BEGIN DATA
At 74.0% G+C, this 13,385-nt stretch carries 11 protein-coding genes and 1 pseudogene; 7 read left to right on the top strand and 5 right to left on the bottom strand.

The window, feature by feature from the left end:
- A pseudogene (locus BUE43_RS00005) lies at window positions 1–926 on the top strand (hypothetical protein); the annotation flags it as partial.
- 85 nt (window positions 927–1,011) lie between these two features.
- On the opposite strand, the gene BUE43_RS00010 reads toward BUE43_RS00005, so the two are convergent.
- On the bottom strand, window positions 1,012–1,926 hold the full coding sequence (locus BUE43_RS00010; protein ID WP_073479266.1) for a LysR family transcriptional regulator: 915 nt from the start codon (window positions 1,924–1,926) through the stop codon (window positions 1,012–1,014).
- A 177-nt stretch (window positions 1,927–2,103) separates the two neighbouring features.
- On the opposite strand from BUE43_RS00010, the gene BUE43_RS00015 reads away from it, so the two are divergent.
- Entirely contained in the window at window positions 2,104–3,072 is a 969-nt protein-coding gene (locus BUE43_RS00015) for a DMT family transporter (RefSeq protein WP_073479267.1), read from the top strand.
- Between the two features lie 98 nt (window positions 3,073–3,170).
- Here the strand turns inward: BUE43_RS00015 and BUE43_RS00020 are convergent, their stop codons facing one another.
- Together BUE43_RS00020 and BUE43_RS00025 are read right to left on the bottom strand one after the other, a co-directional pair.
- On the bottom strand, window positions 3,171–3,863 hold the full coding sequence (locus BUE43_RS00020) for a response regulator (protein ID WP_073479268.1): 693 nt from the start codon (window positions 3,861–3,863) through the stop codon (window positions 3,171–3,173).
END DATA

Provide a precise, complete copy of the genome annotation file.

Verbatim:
At 74.0% G+C, this 13,385-nt stretch carries 11 protein-coding genes and 1 pseudogene; 7 read left to right on the top strand and 5 right to left on the bottom strand.

The window, feature by feature from the left end:
- A pseudogene (locus BUE43_RS00005) lies at window positions 1–926 on the top strand (hypothetical protein); the annotation flags it as partial.
- 85 nt (window positions 927–1,011) lie between these two features.
- On the opposite strand, the gene BUE43_RS00010 reads toward BUE43_RS00005, so the two are convergent.
- On the bottom strand, window positions 1,012–1,926 hold the full coding sequence (locus BUE43_RS00010; protein ID WP_073479266.1) for a LysR family transcriptional regulator: 915 nt from the start codon (window positions 1,924–1,926) through the stop codon (window positions 1,012–1,014).
- A 177-nt stretch (window positions 1,927–2,103) separates the two neighbouring features.
- On the opposite strand from BUE43_RS00010, the gene BUE43_RS00015 reads away from it, so the two are divergent.
- Entirely contained in the window at window positions 2,104–3,072 is a 969-nt protein-coding gene (locus BUE43_RS00015) for a DMT family transporter (RefSeq protein WP_073479267.1), read from the top strand.
- Between the two features lie 98 nt (window positions 3,073–3,170).
- Here the strand turns inward: BUE43_RS00015 and BUE43_RS00020 are convergent, their stop codons facing one another.
- Together BUE43_RS00020 and BUE43_RS00025 are read right to left on the bottom strand one after the other, a co-directional pair.
- On the bottom strand, window positions 3,171–3,863 hold the full coding sequence (locus BUE43_RS00020) for a response regulator (protein ID WP_073479268.1): 693 nt from the start codon (window positions 3,861–3,863) through the stop codon (window positions 3,171–3,173).